Choose an Email Marketing Service That Works for You
Most independent authors are well aware of the importance of a newsletter and the benefits of using a mailing list to handle it, but a quick google search will result in plenty of different email marketing services to choose from. Unfortunately, it’s not a one-size-fits-all sort of problem, since every author has different needs. Luckily, author Annabeth Saryu has already done a lot of research into what factors need to be considered, and she’s put it all together here to make it easier to determine how to pick the service that will work best for you.
Regardless of where an author is in their career, they eventually encounter a piece of universally accepted advice: build your mailing list. Your mailing list not only consists of your most avid readers, but if cultivated properly, also includes your most dedicated customers.
While many experts on author marketing stress the value of an email list, few discuss the current needs of authors. Most commonly, they express a preference without any mention of non-technical factors to consider.
Trying to apply someone else’s solution to a problem you may or may not have encountered in your own author career can result in a choice that costs time, money and frustration.
That’s why the most important thing is to understand all of the factors that go into the decision of which email marketing service to choose so that you can select the one that works best for your needs. Thus, instead of recommending particular email marketing services, let’s focus on what you need to consider when making your choice, such as cost, integrations, your personal career journey and technical support needs.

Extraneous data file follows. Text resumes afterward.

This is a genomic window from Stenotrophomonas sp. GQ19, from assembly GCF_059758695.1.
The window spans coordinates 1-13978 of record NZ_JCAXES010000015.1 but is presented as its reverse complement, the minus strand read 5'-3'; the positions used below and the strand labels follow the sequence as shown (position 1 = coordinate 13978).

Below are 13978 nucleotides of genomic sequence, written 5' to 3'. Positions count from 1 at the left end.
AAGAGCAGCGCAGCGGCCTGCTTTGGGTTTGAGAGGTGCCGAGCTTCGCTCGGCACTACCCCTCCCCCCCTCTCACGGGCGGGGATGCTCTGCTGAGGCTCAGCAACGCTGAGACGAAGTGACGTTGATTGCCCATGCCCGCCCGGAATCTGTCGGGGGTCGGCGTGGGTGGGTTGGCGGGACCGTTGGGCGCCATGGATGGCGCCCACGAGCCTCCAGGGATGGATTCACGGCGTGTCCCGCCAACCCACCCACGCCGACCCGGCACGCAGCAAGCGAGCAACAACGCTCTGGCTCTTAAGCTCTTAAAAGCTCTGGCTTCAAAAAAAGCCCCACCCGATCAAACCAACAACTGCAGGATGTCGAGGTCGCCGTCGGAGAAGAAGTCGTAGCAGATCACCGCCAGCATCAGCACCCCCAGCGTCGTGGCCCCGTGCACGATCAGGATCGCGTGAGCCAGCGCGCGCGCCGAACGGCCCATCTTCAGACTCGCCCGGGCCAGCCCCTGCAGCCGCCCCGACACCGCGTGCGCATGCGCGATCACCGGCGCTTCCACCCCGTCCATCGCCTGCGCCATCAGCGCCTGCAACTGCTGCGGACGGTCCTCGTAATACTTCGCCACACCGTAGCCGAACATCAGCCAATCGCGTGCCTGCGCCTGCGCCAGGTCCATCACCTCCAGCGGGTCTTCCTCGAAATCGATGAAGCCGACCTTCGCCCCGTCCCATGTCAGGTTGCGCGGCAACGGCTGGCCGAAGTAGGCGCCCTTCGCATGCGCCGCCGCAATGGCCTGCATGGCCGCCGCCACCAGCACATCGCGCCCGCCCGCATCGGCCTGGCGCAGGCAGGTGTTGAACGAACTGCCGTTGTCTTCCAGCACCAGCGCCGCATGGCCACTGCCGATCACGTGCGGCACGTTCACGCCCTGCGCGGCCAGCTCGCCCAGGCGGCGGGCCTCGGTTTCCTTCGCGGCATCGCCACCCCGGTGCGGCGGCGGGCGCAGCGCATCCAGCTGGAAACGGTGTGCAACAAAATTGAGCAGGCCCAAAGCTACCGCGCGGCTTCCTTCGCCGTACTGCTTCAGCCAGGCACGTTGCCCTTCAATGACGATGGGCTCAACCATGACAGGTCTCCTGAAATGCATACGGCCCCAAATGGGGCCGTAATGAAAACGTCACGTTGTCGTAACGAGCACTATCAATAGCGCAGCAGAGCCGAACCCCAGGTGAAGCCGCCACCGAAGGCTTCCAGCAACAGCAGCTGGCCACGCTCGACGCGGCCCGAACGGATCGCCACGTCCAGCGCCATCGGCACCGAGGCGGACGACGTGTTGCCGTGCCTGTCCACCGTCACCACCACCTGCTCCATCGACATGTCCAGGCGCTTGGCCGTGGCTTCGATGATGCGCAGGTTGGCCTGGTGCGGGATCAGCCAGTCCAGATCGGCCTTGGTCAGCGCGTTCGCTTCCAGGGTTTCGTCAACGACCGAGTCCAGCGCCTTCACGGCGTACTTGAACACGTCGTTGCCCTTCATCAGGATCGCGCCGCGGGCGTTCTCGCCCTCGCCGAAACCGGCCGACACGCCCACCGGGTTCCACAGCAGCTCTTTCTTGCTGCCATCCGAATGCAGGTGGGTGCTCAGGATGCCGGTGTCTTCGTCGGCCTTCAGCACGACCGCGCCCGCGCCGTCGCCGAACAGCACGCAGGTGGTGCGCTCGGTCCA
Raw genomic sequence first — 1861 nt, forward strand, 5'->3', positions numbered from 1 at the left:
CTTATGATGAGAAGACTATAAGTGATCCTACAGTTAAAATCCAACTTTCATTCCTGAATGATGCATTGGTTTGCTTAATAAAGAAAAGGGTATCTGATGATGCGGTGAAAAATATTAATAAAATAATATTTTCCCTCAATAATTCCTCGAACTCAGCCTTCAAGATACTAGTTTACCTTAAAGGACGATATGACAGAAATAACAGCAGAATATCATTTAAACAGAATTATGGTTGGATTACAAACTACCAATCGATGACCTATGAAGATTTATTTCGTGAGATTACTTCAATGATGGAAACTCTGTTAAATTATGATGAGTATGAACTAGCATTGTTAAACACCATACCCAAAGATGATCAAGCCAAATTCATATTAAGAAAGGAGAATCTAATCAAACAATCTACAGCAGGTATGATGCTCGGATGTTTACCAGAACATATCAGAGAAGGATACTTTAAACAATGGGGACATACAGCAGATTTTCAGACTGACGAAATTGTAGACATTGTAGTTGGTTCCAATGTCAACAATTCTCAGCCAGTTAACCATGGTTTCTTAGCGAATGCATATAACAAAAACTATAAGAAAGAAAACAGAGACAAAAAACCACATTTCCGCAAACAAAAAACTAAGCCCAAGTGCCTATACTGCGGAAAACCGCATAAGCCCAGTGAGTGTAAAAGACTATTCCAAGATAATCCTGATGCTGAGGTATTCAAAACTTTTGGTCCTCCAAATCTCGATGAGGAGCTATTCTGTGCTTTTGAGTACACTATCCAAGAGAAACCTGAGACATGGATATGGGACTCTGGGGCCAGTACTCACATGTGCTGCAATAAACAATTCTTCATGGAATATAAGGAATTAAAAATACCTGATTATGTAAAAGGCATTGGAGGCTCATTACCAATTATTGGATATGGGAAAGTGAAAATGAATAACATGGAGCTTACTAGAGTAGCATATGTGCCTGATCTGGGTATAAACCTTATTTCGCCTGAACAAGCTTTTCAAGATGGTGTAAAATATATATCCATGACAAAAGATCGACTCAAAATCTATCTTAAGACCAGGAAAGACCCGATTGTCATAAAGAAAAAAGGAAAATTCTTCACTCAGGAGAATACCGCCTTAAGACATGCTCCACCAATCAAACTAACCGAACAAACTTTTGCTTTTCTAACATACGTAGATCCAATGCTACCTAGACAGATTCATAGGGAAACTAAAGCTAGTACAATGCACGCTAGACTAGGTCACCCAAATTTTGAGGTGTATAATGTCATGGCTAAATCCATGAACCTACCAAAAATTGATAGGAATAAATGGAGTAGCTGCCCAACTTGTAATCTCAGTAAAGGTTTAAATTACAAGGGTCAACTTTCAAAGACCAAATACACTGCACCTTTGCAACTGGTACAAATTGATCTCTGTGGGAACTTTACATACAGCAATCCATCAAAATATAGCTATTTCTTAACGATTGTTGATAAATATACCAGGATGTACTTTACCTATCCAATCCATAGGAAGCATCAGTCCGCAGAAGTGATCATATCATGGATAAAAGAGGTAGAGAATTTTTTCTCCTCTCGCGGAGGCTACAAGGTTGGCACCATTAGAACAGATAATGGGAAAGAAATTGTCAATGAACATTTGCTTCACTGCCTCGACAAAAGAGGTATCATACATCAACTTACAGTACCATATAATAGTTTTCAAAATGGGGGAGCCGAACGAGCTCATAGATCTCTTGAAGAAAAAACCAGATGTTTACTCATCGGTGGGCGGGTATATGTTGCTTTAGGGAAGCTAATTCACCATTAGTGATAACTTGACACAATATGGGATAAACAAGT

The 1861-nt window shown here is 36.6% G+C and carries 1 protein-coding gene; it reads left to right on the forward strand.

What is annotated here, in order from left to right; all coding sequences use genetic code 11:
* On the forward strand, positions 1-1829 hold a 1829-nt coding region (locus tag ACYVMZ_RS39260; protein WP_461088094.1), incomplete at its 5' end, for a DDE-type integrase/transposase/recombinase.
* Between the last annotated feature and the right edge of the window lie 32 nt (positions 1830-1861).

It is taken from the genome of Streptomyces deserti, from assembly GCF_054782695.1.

A word about Email Marketing Services
Email marketing services are a lot like hairbrushes: all serve the same basic function but finding one that meets your personal needs makes them much more effective.
CAVEAT #1: There are some services that market themselves as CRMs (Customer relationship management) tools. Unless you’re an author who sells (A LOT ) direct from your website, you can avoid these marketing services.
CAVEAT #2: If you are heavily invested in your own ecommerce platform (direct sales of books, courses, subscriptions, merchandise), some of these considerations won’t apply to you.
‘Typical’ author business tactics
Most authors, trade or indie, sell their books, eBooks, and audiobooks on the major retail platforms, and their links may point directly to those, or to their own websites and lead magnets. An author’s newsletter typically drives sales on these platforms by announcing new releases, sales and special offers. Those that use paid advertising often direct readers to sales pages on retail sites, or landing pages with universal book links, rather than their own homepages. Many authors also use lead generation tactics such as paid ads and back matter to direct readers to lead magnets that require mailing list sign-up.